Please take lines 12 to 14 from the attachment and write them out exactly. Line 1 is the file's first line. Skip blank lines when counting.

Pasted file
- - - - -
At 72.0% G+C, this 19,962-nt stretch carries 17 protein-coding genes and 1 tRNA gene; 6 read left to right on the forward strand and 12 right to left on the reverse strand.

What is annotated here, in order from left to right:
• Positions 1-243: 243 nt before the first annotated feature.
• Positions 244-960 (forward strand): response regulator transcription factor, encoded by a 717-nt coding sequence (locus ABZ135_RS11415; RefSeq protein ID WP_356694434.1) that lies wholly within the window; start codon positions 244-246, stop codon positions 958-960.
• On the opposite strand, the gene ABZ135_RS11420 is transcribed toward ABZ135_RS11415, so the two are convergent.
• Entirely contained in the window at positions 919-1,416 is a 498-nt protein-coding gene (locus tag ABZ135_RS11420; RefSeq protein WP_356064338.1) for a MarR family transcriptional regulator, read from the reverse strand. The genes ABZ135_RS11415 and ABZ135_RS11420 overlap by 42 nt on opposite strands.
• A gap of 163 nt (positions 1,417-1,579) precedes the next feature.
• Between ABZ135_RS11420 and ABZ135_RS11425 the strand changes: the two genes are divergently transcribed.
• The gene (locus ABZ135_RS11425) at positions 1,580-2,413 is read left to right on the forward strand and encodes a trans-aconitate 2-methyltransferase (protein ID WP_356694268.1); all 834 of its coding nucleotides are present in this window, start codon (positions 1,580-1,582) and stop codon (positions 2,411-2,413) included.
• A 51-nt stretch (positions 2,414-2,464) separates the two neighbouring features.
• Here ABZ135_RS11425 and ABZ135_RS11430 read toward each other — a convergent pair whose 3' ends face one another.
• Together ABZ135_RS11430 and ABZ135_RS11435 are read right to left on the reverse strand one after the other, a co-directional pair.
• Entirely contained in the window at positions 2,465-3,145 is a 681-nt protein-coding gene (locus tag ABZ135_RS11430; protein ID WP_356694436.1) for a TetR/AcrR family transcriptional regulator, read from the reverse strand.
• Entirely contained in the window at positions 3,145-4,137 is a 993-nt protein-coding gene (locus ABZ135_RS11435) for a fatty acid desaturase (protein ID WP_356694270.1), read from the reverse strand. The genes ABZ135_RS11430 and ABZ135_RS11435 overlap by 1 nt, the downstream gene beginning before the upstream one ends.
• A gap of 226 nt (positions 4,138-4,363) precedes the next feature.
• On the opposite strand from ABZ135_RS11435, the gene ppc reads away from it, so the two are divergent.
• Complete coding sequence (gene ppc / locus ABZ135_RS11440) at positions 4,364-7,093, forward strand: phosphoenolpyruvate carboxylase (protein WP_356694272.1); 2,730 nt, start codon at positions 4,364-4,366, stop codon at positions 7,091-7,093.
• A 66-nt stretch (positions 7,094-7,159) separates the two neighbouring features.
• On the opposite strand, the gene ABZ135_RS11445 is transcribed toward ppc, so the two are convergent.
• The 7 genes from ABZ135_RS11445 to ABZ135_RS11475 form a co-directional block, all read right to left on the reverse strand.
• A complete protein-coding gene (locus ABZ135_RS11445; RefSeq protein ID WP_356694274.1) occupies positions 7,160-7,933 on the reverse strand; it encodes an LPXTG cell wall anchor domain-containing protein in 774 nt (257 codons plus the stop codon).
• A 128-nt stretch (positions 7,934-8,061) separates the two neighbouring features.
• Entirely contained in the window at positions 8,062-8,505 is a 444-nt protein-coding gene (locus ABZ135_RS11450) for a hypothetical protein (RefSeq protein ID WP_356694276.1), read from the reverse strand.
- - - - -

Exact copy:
• Together ABZ135_RS11430 and ABZ135_RS11435 are read right to left on the reverse strand one after the other, a co-directional pair.
• Entirely contained in the window at positions 2,465-3,145 is a 681-nt protein-coding gene (locus tag ABZ135_RS11430; protein ID WP_356694436.1) for a TetR/AcrR family transcriptional regulator, read from the reverse strand.
• Entirely contained in the window at positions 3,145-4,137 is a 993-nt protein-coding gene (locus ABZ135_RS11435) for a fatty acid desaturase (protein ID WP_356694270.1), read from the reverse strand. The genes ABZ135_RS11430 and ABZ135_RS11435 overlap by 1 nt, the downstream gene beginning before the upstream one ends.